At our next meeting on 14th April, Dr Mike Osborne will describe effects of the Civil War in the Fenland area.
His talk starts at 7.30pm in the Conference Centre, Deepings School and everyone is welcome – charge for non-members £2.
How many men lived in the Deepings at the time of Civil War?
Early in 1642, a few months before the first clashes between Royalists and Roundheads, all men aged 18 and over were required by Parliament to take an oath, swearing allegiance to the Protestant faith. Every parish in the country compiled a list of the men’s names, and these Protestation Returns were sent to Westminster during March. Not all Returns from Lincolnshire have survived, but those for the Deepings are still held in the House of Lords Record Office.
Transcriptions show that in Market Deeping, 213 men “all willingly” took the oath before the rector, Paul Prestland and other local officials. Presumably it was read out to them (about 200 words) and they affirmed. Paul Prestland also signed the Return naming 312 men at Deeping St. James, as the local vicar, Christopher Smith, was absent in London. Four other village men were also declared to be in London and “have not taken ye Protestation here.” West Deeping’s Return named 57 men, stating “There are not any that have refused” and was signed by Hugh Maplisden, vicar, two churchwardens and constables.
What happened on 4th July 1648 in Market Deeping?
A significant date for someone in Market Deeping during the Civil War period was 4th July 1648, as it was skilfully carved on to a wooden beam in their house. The beam is now all that remains of that property and is exposed to view on a wall in the entrance to “The Blades” at the bottom of Church Street.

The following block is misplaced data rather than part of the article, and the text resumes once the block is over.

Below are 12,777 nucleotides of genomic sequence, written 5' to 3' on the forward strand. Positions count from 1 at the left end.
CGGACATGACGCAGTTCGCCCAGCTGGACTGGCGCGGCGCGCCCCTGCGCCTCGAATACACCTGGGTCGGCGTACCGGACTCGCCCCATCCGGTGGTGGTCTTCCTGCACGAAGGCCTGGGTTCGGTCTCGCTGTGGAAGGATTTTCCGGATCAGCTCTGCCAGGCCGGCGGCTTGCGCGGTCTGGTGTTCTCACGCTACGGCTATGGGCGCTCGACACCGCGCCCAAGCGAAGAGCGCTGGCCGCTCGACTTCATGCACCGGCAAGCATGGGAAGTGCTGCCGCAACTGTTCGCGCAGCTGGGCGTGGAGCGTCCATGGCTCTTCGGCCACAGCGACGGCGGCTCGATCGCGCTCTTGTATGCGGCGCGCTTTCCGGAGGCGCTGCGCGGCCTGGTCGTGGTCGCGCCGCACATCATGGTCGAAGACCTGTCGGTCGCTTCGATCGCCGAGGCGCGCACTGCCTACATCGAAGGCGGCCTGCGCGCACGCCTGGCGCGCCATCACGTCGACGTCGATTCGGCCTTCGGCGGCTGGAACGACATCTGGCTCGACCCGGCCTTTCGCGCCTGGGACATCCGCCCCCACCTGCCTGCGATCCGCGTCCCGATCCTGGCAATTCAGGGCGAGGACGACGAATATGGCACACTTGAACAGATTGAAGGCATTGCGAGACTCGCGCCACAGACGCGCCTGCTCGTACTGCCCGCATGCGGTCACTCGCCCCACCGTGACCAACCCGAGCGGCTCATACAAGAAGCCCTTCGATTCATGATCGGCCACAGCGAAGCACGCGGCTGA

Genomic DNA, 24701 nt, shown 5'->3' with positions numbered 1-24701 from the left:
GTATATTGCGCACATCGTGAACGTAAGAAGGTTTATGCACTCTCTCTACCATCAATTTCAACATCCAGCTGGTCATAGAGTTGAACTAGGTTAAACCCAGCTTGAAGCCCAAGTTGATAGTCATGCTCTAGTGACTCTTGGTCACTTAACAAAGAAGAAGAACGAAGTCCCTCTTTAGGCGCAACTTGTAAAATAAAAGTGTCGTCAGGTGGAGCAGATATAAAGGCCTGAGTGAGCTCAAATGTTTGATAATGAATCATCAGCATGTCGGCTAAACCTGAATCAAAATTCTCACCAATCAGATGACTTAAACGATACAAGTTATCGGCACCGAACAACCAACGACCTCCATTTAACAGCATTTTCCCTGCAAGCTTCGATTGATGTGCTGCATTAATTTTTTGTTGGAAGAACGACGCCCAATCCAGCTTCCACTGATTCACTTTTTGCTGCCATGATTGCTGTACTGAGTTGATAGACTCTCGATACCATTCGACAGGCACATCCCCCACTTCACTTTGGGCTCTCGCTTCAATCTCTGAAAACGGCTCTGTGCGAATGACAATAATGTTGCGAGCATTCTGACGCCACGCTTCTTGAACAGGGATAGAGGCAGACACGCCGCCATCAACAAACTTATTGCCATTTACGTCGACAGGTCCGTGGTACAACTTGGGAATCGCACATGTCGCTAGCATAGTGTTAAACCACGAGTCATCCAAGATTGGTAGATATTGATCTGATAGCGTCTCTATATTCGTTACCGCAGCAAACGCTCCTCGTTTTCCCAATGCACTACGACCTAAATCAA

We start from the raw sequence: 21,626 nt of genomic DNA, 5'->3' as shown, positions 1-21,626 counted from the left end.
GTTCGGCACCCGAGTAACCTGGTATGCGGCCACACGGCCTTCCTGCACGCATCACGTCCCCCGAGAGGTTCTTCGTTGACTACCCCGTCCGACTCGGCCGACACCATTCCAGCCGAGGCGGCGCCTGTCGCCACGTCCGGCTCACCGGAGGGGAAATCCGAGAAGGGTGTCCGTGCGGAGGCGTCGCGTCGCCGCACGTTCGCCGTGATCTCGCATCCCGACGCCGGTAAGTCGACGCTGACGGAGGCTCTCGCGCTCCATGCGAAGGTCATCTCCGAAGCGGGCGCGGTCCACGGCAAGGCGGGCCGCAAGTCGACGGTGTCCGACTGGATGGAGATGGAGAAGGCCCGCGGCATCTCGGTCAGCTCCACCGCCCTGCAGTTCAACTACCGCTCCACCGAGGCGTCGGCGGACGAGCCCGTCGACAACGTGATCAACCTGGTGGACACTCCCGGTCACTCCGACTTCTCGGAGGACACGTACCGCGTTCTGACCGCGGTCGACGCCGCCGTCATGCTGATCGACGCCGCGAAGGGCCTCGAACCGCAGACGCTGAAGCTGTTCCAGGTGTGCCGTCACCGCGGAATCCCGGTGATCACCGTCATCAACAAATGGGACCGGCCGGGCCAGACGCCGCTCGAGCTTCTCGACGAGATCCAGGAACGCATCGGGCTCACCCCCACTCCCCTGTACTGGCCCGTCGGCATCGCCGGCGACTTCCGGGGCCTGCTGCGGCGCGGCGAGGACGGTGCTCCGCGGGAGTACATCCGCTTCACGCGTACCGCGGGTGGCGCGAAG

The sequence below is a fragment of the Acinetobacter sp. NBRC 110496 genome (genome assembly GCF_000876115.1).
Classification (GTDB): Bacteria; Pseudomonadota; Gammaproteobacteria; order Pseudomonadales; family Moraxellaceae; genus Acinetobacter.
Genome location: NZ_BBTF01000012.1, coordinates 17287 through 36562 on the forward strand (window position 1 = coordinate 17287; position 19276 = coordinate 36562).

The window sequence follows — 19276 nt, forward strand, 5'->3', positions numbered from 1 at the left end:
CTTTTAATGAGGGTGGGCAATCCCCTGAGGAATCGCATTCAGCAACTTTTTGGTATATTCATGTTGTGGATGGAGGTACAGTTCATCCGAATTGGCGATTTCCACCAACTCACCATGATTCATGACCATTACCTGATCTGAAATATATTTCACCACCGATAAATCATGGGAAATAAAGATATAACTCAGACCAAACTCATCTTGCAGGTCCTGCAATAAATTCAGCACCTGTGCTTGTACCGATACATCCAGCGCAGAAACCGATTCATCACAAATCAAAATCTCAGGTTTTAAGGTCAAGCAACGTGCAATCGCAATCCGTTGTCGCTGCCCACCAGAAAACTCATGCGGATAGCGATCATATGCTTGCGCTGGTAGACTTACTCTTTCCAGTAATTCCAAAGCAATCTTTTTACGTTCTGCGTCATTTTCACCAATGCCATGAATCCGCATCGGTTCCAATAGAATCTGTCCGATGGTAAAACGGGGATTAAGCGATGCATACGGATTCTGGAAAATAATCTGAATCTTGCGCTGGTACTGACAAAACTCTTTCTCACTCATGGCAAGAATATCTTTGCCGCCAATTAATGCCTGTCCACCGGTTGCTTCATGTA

ANNO DOM * 1648 * IVLY * 4 * R * S
Possibly it was the date of a marriage, or when the house was constructed. Unfortunately, Market Deeping’s early Parish Register was destroyed and the Bishop’s copy of baptisms, marriages and deaths for 1648 is also missing.
A photograph of Church Street taken in 1909 shows the “missing” house on the right hand side (with thatched roof) situated between the shop with the awning and the white building which is now Tonino’s.
If R S was the owner of the house, he might possibly be one of the men with those initials who took the Protestation Oath in 1642 – Ralph Sandby, Richard Sherman, Robert Smith, Richard Sneath or Robert Spire.
Local Survey after the execution of Charles I
The King was beheaded in January 1649, and in November that year, a Survey was made of the Manor of East and West Deeping, to assess the value of rental income from its three communities. Although Elizabeth, dowager Countess of Exeter was the immediate tenant, the Manor was still owned by the Crown. The names of all freeholders and copyhold tenants were listed, together with their annual rents and fines due when property changed hands.
Other sources of income included 10 shillings yearly for “fishing the river from Market Deeping Milnes to Waldrum Hall”, various tolls and a rent called Treading Silver, paid by the inhabitants of Tallington, Casewick and Uffington, presumably for crossing manorial land. (Waldrum Hall, now demolished, fronted the Welland near Peakirk, in the parish of Maxey. Milnes is an archaic word for Mills.)
The Manor was described as containing three towns “each situate a mile distant from the other upon a navigable river called Welland which flowing from Stamford continues its course to Spalding and so to the sea, and upon the said Manor in Market Deeping is a weekly market, held every Wednesday, which is well stored with all necessaries and of great advantage and convenience to the inhabitants there, as to other adjacent parts.” That market still continues today and is part of our long history.
(Transcript of Protestation Returns by Lincolnshire Family History Society. 1649 Survey of the Manor of East & West Deeping held by National Archives, photocopy with Deepings Heritage)